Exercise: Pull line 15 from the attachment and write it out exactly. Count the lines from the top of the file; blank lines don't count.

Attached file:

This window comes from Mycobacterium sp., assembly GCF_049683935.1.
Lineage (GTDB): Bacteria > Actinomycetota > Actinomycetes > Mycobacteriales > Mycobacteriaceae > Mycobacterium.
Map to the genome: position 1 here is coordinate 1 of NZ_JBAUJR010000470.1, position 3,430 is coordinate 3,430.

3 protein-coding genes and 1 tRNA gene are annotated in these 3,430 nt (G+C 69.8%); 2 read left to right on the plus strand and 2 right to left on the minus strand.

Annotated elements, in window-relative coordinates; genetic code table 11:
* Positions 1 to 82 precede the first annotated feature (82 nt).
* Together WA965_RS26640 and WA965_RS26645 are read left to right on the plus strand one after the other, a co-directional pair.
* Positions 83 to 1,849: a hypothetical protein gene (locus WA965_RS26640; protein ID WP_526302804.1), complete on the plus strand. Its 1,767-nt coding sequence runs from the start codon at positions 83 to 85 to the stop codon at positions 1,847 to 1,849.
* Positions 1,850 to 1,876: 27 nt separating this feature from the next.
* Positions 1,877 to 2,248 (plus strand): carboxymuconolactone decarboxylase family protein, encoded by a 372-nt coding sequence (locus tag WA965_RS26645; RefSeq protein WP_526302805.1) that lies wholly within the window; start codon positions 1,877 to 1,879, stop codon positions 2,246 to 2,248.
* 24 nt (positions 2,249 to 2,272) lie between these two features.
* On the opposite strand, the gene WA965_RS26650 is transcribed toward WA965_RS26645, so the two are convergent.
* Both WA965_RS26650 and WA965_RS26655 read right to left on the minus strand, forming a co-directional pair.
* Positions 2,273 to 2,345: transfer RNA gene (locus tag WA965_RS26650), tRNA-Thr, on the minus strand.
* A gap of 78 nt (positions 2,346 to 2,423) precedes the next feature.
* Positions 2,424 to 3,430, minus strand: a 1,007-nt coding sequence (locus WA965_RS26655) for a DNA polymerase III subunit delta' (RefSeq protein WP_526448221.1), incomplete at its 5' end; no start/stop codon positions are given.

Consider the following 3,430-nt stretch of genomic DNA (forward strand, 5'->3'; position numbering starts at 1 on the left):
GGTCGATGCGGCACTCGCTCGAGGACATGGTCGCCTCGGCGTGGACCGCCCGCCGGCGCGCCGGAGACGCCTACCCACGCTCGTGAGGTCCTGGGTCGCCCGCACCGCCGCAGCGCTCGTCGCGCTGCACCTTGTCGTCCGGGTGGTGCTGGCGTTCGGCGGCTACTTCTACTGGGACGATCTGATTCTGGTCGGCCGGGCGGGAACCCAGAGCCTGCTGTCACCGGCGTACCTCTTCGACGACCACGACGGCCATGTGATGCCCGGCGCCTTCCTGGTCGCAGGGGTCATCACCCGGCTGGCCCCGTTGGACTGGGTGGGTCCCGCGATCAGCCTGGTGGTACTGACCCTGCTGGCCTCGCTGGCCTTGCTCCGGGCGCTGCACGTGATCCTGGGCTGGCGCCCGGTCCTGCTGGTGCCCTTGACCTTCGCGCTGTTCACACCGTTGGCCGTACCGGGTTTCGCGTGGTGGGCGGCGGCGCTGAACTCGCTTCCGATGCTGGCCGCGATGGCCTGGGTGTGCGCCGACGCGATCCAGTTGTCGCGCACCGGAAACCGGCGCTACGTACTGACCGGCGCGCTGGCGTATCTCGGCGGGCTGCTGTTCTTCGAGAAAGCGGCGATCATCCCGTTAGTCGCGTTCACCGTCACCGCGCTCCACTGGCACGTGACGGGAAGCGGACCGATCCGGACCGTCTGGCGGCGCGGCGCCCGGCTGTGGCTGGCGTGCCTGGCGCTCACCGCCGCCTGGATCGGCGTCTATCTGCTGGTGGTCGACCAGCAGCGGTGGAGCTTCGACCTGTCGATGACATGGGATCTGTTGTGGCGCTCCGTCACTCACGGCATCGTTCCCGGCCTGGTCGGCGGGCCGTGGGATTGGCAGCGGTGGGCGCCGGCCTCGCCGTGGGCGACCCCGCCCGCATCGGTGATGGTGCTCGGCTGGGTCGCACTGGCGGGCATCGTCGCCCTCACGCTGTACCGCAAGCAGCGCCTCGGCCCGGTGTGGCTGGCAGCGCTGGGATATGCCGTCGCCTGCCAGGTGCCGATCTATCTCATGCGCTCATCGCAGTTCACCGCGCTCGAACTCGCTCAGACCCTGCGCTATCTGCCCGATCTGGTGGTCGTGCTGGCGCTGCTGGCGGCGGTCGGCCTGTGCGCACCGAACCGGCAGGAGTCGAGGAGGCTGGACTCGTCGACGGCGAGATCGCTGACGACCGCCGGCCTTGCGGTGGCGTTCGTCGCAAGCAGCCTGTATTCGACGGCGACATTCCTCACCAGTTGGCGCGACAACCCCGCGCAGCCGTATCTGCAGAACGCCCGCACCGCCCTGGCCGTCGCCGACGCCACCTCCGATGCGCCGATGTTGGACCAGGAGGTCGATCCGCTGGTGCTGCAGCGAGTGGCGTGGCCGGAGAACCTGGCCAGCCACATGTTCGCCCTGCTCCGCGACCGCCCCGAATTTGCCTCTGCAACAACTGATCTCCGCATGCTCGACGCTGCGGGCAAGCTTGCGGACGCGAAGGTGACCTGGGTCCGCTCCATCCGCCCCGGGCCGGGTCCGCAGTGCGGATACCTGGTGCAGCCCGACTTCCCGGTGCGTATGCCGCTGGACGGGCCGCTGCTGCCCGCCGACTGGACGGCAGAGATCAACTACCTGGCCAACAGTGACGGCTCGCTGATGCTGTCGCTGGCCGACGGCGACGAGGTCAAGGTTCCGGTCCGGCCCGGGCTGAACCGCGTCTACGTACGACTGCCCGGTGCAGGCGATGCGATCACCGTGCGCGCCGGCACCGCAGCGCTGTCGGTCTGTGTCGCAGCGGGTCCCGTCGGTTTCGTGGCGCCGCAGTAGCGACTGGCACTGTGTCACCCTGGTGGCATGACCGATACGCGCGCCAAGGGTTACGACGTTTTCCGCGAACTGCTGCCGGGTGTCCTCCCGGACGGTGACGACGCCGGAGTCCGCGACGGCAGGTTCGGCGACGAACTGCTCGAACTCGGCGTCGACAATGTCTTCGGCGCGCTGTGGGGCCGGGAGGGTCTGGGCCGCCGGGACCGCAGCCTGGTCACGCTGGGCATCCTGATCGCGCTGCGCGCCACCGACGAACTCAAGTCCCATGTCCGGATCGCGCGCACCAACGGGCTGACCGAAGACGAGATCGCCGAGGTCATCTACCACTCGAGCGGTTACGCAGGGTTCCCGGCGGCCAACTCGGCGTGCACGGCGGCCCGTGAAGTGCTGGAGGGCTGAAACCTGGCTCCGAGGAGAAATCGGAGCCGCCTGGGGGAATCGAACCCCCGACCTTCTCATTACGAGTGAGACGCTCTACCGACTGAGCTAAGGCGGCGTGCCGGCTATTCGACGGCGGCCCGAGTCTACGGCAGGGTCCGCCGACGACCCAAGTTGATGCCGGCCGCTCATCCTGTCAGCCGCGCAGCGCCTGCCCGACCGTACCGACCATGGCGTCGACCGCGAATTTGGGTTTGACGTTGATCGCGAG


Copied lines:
* A gap of 78 nt (positions 2,346 to 2,423) precedes the next feature.